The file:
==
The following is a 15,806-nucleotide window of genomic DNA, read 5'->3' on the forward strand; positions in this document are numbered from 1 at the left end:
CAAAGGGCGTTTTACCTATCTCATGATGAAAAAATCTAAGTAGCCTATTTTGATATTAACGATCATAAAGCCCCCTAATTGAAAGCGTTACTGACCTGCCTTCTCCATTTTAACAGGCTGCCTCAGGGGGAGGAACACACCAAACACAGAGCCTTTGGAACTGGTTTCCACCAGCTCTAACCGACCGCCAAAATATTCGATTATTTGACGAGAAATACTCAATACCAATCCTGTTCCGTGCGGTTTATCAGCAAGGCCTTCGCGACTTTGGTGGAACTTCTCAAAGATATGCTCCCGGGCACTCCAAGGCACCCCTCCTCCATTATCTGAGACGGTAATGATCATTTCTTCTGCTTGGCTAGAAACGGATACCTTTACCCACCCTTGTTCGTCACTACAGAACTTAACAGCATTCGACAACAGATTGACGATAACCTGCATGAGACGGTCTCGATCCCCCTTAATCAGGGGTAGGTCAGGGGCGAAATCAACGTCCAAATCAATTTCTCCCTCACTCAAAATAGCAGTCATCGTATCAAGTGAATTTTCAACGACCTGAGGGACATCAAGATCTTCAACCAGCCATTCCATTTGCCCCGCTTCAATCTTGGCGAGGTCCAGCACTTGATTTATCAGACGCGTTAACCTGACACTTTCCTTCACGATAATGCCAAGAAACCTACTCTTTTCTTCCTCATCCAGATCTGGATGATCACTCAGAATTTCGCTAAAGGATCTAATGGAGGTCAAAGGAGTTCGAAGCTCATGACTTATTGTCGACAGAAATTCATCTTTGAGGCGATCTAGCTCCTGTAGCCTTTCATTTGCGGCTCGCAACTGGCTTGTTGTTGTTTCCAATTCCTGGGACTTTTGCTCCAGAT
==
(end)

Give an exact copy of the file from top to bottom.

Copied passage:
The following is a 15,806-nucleotide window of genomic DNA, read 5'->3' on the forward strand; positions in this document are numbered from 1 at the left end:
CAAAGGGCGTTTTACCTATCTCATGATGAAAAAATCTAAGTAGCCTATTTTGATATTAACGATCATAAAGCCCCCTAATTGAAAGCGTTACTGACCTGCCTTCTCCATTTTAACAGGCTGCCTCAGGGGGAGGAACACACCAAACACAGAGCCTTTGGAACTGGTTTCCACCAGCTCTAACCGACCGCCAAAATATTCGATTATTTGACGAGAAATACTCAATACCAATCCTGTTCCGTGCGGTTTATCAGCAAGGCCTTCGCGACTTTGGTGGAACTTCTCAAAGATATGCTCCCGGGCACTCCAAGGCACCCCTCCTCCATTATCTGAGACGGTAATGATCATTTCTTCTGCTTGGCTAGAAACGGATACCTTTACCCACCCTTGTTCGTCACTACAGAACTTAACAGCATTCGACAACAGATTGACGATAACCTGCATGAGACGGTCTCGATCCCCCTTAATCAGGGGTAGGTCAGGGGCGAAATCAACGTCCAAATCAATTTCTCCCTCACTCAAAATAGCAGTCATCGTATCAAGTGAATTTTCAACGACCTGAGGGACATCAAGATCTTCAACCAGCCATTCCATTTGCCCCGCTTCAATCTTGGCGAGGTCCAGCACTTGATTTATCAGACGCGTTAACCTGACACTTTCCTTCACGATAATGCCAAGAAACCTACTCTTTTCTTCCTCATCCAGATCTGGATGATCACTCAGAATTTCGCTAAAGGATCTAATGGAGGTCAAAGGAGTTCGAAGCTCATGACTTATTGTCGACAGAAATTCATCTTTGAGGCGATCTAGCTCCTGTAGCCTTTCATTTGCGGCTCGCAACTGGCTTGTTGTTGTTTCCAATTCCTGGGACTTTTGCTCCAGAT